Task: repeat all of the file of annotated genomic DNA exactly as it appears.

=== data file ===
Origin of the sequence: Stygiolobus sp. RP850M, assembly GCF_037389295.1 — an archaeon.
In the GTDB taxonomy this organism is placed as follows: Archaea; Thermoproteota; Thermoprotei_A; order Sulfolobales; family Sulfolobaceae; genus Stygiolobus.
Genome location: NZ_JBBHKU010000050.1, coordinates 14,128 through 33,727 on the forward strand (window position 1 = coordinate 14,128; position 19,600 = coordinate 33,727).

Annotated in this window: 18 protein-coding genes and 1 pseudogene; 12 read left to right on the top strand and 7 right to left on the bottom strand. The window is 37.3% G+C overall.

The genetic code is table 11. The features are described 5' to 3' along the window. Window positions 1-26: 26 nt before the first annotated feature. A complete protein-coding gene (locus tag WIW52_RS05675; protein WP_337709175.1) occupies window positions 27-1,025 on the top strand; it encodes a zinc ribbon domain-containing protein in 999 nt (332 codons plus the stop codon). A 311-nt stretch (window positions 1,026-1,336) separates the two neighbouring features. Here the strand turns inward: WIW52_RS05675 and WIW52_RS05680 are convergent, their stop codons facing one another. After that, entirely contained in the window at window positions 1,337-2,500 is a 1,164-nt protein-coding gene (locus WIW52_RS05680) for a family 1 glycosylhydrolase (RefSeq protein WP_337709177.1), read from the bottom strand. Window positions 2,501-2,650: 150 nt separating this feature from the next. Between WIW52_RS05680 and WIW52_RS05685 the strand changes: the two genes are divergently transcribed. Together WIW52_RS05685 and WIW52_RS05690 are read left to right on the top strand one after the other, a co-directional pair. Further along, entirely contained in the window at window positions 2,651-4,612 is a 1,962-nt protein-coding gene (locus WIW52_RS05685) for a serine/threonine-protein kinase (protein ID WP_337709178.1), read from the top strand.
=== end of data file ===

Origin of the sequence: Stygiolobus sp. RP850M, assembly GCF_037389295.1 — an archaeon.
In the GTDB taxonomy this organism is placed as follows: Archaea; Thermoproteota; Thermoprotei_A; order Sulfolobales; family Sulfolobaceae; genus Stygiolobus.
Genome location: NZ_JBBHKU010000050.1, coordinates 14,128 through 33,727 on the forward strand (window position 1 = coordinate 14,128; position 19,600 = coordinate 33,727).

Annotated in this window: 18 protein-coding genes and 1 pseudogene; 12 read left to right on the top strand and 7 right to left on the bottom strand. The window is 37.3% G+C overall.

The genetic code is table 11. The features are described 5' to 3' along the window. Window positions 1-26: 26 nt before the first annotated feature. A complete protein-coding gene (locus tag WIW52_RS05675; protein WP_337709175.1) occupies window positions 27-1,025 on the top strand; it encodes a zinc ribbon domain-containing protein in 999 nt (332 codons plus the stop codon). A 311-nt stretch (window positions 1,026-1,336) separates the two neighbouring features. Here the strand turns inward: WIW52_RS05675 and WIW52_RS05680 are convergent, their stop codons facing one another. After that, entirely contained in the window at window positions 1,337-2,500 is a 1,164-nt protein-coding gene (locus WIW52_RS05680) for a family 1 glycosylhydrolase (RefSeq protein WP_337709177.1), read from the bottom strand. Window positions 2,501-2,650: 150 nt separating this feature from the next. Between WIW52_RS05680 and WIW52_RS05685 the strand changes: the two genes are divergently transcribed. Together WIW52_RS05685 and WIW52_RS05690 are read left to right on the top strand one after the other, a co-directional pair. Further along, entirely contained in the window at window positions 2,651-4,612 is a 1,962-nt protein-coding gene (locus WIW52_RS05685) for a serine/threonine-protein kinase (protein ID WP_337709178.1), read from the top strand.